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the sickness unto death by soren kierkegaard

For members who wish to post useful reviews of books or other references which they have read.

the sickness unto death by soren kierkegaard

Postby Filidh » Mon Feb 24, 2014 6:57 pm

i know many in here aren't fans of most of the philosophers, however, kierkegaard himself was basically the anti-nietzsche and had some good stuff to say.

the book "the sickness unto death" was written during the time when all of europe was being enraptured by various philosophies, most of which had at least a majority of false-teaching, the rest of which were entirely filled with false-teachings. (the social contract by rousseau being exhibit a here). so, an anointed philosopher was a rare sight indeed during this time.

also, kierkegaard, like many philosophers, takes an entire book to write what is able to be written using only a few pages.

all of this being said, it's still a good read because it gives man some ammunition for debates with intellectual-types.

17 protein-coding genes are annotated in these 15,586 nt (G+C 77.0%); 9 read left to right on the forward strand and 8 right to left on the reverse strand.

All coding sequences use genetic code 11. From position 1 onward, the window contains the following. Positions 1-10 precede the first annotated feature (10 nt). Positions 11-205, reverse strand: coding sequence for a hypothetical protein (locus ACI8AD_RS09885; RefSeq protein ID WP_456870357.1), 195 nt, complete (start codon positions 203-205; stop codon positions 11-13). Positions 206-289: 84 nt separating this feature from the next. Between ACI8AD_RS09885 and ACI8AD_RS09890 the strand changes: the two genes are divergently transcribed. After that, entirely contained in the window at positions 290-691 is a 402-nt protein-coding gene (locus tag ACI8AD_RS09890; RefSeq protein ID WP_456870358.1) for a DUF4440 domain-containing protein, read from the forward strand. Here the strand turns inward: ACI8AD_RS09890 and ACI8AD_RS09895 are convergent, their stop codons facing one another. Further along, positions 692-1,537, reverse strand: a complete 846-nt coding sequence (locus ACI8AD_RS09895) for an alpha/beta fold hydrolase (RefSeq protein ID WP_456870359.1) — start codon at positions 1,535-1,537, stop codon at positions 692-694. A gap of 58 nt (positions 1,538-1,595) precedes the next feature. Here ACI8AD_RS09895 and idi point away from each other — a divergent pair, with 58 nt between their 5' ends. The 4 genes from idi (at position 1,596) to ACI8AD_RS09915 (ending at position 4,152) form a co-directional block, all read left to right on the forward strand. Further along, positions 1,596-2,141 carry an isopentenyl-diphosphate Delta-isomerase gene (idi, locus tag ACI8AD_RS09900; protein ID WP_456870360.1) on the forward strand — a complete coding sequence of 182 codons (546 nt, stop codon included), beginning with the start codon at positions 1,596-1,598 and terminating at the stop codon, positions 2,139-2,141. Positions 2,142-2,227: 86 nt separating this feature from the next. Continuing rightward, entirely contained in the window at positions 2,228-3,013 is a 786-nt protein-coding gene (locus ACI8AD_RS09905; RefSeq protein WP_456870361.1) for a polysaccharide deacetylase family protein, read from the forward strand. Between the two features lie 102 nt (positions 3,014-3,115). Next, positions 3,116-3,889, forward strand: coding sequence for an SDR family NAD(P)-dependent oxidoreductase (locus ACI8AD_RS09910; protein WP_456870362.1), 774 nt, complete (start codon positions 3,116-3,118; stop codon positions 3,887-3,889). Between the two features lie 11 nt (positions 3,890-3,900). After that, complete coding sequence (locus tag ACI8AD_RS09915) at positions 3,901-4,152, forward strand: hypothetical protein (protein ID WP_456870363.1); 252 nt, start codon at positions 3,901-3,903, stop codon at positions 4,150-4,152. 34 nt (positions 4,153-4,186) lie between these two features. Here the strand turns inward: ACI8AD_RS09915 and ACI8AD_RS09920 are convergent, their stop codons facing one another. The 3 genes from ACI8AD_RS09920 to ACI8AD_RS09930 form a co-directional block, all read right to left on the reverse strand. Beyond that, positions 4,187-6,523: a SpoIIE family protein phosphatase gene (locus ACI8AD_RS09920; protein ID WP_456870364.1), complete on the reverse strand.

the spirit of the book is that despair grows as man's distance from god grows, and that most folks, who live a life based on society's teachings rather than god's, are raised to be alienated from him and thus in despair for their entire life, with the result that they flock to anything and everything that seems to cure their despair, but being that only thru being firmly grounded in god is true happiness achieved, that which they do flock to only masks their despair with temporal false-cures that are in actuality despairs themselves.

he further extends this by saying that since god made us, us being the soul which is held in the bodyvessel which he also made, we are only a true 'self' when the societal-spirit withwhich most of us are raised is destroyed and we become a living-embodiment of his holyspirit, and that by extension, most folks of the society are unable to make any claim to be a 'self' to begin with, and that concludingly we only become a true 'self' by being firmly grounded in god and his word.

it's a really good read, and i'd encourage others here to read it. the only other book of his i've read is 'fear and trembling', which is also quite good.
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